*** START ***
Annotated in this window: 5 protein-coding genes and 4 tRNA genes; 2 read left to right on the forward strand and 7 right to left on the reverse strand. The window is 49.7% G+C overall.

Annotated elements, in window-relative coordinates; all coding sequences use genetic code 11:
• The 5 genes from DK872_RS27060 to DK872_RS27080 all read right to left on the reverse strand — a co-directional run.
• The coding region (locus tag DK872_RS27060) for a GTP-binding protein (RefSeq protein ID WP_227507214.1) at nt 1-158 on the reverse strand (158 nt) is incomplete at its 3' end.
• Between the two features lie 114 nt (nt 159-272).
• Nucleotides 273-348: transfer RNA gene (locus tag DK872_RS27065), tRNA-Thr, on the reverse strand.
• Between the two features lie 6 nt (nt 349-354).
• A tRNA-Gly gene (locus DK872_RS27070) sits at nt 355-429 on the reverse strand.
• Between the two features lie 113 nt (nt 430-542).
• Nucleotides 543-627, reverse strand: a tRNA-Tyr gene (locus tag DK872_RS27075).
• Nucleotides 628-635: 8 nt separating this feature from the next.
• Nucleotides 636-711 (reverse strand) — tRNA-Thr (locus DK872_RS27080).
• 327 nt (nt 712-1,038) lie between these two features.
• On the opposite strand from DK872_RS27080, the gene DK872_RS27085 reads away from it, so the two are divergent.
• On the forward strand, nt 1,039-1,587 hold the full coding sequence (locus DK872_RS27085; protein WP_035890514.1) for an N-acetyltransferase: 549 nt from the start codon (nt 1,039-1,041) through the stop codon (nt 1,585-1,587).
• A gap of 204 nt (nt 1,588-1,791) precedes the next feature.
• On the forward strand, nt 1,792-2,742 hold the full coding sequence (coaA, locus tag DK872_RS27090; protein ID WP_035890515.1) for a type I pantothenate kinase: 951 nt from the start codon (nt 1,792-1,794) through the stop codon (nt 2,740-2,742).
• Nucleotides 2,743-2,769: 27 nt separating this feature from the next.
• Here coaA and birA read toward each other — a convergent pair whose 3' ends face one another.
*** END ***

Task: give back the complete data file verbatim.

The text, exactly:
Annotated in this window: 5 protein-coding genes and 4 tRNA genes; 2 read left to right on the forward strand and 7 right to left on the reverse strand. The window is 49.7% G+C overall.

Annotated elements, in window-relative coordinates; all coding sequences use genetic code 11:
• The 5 genes from DK872_RS27060 to DK872_RS27080 all read right to left on the reverse strand — a co-directional run.
• The coding region (locus tag DK872_RS27060) for a GTP-binding protein (RefSeq protein ID WP_227507214.1) at nt 1-158 on the reverse strand (158 nt) is incomplete at its 3' end.
• Between the two features lie 114 nt (nt 159-272).
• Nucleotides 273-348: transfer RNA gene (locus tag DK872_RS27065), tRNA-Thr, on the reverse strand.
• Between the two features lie 6 nt (nt 349-354).
• A tRNA-Gly gene (locus DK872_RS27070) sits at nt 355-429 on the reverse strand.
• Between the two features lie 113 nt (nt 430-542).
• Nucleotides 543-627, reverse strand: a tRNA-Tyr gene (locus tag DK872_RS27075).
• Nucleotides 628-635: 8 nt separating this feature from the next.
• Nucleotides 636-711 (reverse strand) — tRNA-Thr (locus DK872_RS27080).
• 327 nt (nt 712-1,038) lie between these two features.
• On the opposite strand from DK872_RS27080, the gene DK872_RS27085 reads away from it, so the two are divergent.
• On the forward strand, nt 1,039-1,587 hold the full coding sequence (locus DK872_RS27085; protein WP_035890514.1) for an N-acetyltransferase: 549 nt from the start codon (nt 1,039-1,041) through the stop codon (nt 1,585-1,587).
• A gap of 204 nt (nt 1,588-1,791) precedes the next feature.
• On the forward strand, nt 1,792-2,742 hold the full coding sequence (coaA, locus tag DK872_RS27090; protein ID WP_035890515.1) for a type I pantothenate kinase: 951 nt from the start codon (nt 1,792-1,794) through the stop codon (nt 2,740-2,742).
• Nucleotides 2,743-2,769: 27 nt separating this feature from the next.
• Here coaA and birA read toward each other — a convergent pair whose 3' ends face one another.